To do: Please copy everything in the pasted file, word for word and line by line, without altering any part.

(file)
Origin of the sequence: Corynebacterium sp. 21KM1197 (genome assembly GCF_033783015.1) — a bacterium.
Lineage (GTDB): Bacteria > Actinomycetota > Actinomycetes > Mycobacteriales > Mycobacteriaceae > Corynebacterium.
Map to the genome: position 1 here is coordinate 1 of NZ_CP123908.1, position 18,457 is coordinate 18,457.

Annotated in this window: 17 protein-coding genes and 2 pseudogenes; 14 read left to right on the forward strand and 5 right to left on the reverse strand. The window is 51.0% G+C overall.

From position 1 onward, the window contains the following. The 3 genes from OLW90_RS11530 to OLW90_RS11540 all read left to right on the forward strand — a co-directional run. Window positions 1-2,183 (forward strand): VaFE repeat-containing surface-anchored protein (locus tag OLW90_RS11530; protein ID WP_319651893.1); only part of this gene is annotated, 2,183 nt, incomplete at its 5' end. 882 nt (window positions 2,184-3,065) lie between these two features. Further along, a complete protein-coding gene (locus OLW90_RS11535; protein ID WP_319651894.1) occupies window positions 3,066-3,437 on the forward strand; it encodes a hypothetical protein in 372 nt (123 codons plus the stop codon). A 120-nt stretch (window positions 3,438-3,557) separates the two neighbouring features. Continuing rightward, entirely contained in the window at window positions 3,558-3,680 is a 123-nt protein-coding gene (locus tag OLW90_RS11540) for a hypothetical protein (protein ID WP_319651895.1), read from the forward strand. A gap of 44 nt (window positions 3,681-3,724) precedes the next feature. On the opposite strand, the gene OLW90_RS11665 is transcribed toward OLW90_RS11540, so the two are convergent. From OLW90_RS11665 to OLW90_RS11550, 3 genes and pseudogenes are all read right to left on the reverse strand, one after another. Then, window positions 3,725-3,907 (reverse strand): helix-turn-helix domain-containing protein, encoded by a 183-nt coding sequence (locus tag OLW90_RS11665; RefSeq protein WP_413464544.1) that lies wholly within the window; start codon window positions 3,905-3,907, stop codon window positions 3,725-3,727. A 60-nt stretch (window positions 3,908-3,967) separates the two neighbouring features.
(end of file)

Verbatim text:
Origin of the sequence: Corynebacterium sp. 21KM1197 (genome assembly GCF_033783015.1) — a bacterium.
Lineage (GTDB): Bacteria > Actinomycetota > Actinomycetes > Mycobacteriales > Mycobacteriaceae > Corynebacterium.
Map to the genome: position 1 here is coordinate 1 of NZ_CP123908.1, position 18,457 is coordinate 18,457.

Annotated in this window: 17 protein-coding genes and 2 pseudogenes; 14 read left to right on the forward strand and 5 right to left on the reverse strand. The window is 51.0% G+C overall.

From position 1 onward, the window contains the following. The 3 genes from OLW90_RS11530 to OLW90_RS11540 all read left to right on the forward strand — a co-directional run. Window positions 1-2,183 (forward strand): VaFE repeat-containing surface-anchored protein (locus tag OLW90_RS11530; protein ID WP_319651893.1); only part of this gene is annotated, 2,183 nt, incomplete at its 5' end. 882 nt (window positions 2,184-3,065) lie between these two features. Further along, a complete protein-coding gene (locus OLW90_RS11535; protein ID WP_319651894.1) occupies window positions 3,066-3,437 on the forward strand; it encodes a hypothetical protein in 372 nt (123 codons plus the stop codon). A 120-nt stretch (window positions 3,438-3,557) separates the two neighbouring features. Continuing rightward, entirely contained in the window at window positions 3,558-3,680 is a 123-nt protein-coding gene (locus tag OLW90_RS11540) for a hypothetical protein (protein ID WP_319651895.1), read from the forward strand. A gap of 44 nt (window positions 3,681-3,724) precedes the next feature. On the opposite strand, the gene OLW90_RS11665 is transcribed toward OLW90_RS11540, so the two are convergent. From OLW90_RS11665 to OLW90_RS11550, 3 genes and pseudogenes are all read right to left on the reverse strand, one after another. Then, window positions 3,725-3,907 (reverse strand): helix-turn-helix domain-containing protein, encoded by a 183-nt coding sequence (locus tag OLW90_RS11665; RefSeq protein WP_413464544.1) that lies wholly within the window; start codon window positions 3,905-3,907, stop codon window positions 3,725-3,727. A 60-nt stretch (window positions 3,908-3,967) separates the two neighbouring features.